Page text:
Gua Bao: Asian Steamed Buns

There are many variation of this basic dough recipe and something similar to these buns exist in most of the cuisines from the Himalayan region. Fill with kimchi, fresh flavors, and your favorite fillings.
By Pallavi Gupta

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During my stay in Toronto, I ate a lot of…..A LOT OF food out. Not because I didn’t have an access to a kitchen or I didn’t have the time to cook – but because Toronto is a food mecca and there is an insane amount of vegetarian options available. I loved it! One of the places that I ate a lot at was Pho Hung in Chinatown. I love Vietnamese food and used to visit the restaurant very frequently for their stir fry, summer roll and pho. There was another placed that I went to – Banh Mi Boys on Queen street…I loved their sandwiches. Although there was only one option (vegetarian) for me (lemongrass tofu) I still enjoyed it very much and went there a few times to try the sandwich in different buns. One of my favorite was the steamed bun…..soft, airy and melt in mouth good. Ever since I had that, I’ve been looking for a recipe for it. All you guys who have tried it will know exactly what I am talking about. If you haven’t tried it as yet, then you are going to love it.

There are many variation of this basic dough recipe and something similar to these buns exist in most of the cuisines from the Himalayan region. I had buns that were similar in flavor at a restaurant that served Ladakhi and Tibetan cuisine served along with stir fry made with black bean paste – very delicious! The recipe for that meal is for a post in the future..but for now check out these buns. Think fresh flavors like cucumbers, basil, mint and or cilantro leaves and scallions etc. Kimchi should taste pretty nice too.

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3.0 from 2 reviews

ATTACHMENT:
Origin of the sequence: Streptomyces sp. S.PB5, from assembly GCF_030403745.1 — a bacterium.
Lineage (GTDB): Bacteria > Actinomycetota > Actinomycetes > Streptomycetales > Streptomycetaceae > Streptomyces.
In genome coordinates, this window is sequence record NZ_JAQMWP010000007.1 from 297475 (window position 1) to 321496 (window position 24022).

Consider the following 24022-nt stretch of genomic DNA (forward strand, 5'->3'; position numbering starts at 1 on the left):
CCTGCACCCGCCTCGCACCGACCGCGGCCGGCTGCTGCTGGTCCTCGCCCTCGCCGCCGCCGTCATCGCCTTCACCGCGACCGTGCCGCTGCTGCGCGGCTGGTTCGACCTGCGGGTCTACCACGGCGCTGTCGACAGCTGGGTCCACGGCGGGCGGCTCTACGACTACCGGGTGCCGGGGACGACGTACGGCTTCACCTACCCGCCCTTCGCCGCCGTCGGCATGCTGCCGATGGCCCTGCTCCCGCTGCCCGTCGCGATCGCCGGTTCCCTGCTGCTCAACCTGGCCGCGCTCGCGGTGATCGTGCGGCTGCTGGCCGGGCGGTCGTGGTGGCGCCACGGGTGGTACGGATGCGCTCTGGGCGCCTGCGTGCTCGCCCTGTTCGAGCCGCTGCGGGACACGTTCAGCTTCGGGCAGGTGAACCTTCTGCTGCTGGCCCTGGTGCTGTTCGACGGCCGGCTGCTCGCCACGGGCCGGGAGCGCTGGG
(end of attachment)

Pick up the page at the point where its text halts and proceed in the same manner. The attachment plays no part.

Gua Bao: Asian Steamed Buns
 
Cook Time
Total Time
 
There are many variation of basic buns that exist in most cuisines from the Himalayan region. Fill with kimchi, fresh flavors, and your favorite fillings.
Author:
Recipe Type: Side
Cuisine: Asian
Serves: 4 big or 5 smaller buns
Ingredients
  • 2½ cups all purpose flour
  • 1 cup lukewarm water
  • 2 tsp dry active yeast
  • 2 tsp baking powder
  • 1 tbsp sugar
  • 1 tbsp vegetable oil + a little more for brushing
  • a couple pinches of salt
Instructions
  1. Activate the yeast by dissolving it in the warm water.
  2. In a large bowl mix the rest of the ingredients. Lightly whisk to mix well.
  3. Pour the activated yeast mixture into the mixing bowl and start mixing and kneading and bringing the dough together.
  4. Pull it out on a well floured surface and knead the dough for 5 to 7 minutes. Sprinkle the dough with little dry flour if the dough is too sticky.
  5. Transfer the dough into an oiled bowl and brush some more oil on the surface. Cover with a kitchen towel and keep in a warm place to proof for 1½ to 2 hours or till it doubles in size.
  6. Once the dough doubles in size take it out on a floured surface. lightly press to knock the air out. Roll the dough into a log shape and divide in 4 equal parts if making bigger buns or 5 equal parts if making smaller buns.
  7. Roll the parts into a ball shape, cover and keep in the warm spot again to proof for 30 minutes. The balls will double in size.
  8. Roll the balls out into oval shaped of about ¼ inch thickness. Fold in half and place a parchment paper in between to avoid sticking. Repeat with other balls. Proof for another 30 minutes.
  9. Steam the buns in a steamer for 10 minutes. Remove the buns from the steamer and fill with desired combination of veggies and sauces. Serve.

 

Pallavi Gupta

Pallavi is a vegetarian globetrotter, who currently lives in the southern part of India. Past ten years of her life includes living in six cities in three different countries. It has added to her vast exposure of cuisines from different parts of the world which is now reflected in her cooking. She shares her knowledge of vegetarian and vegan recipe from around the world via her blog Veggie Zest. When not cooking or photographing, she does graphic design.

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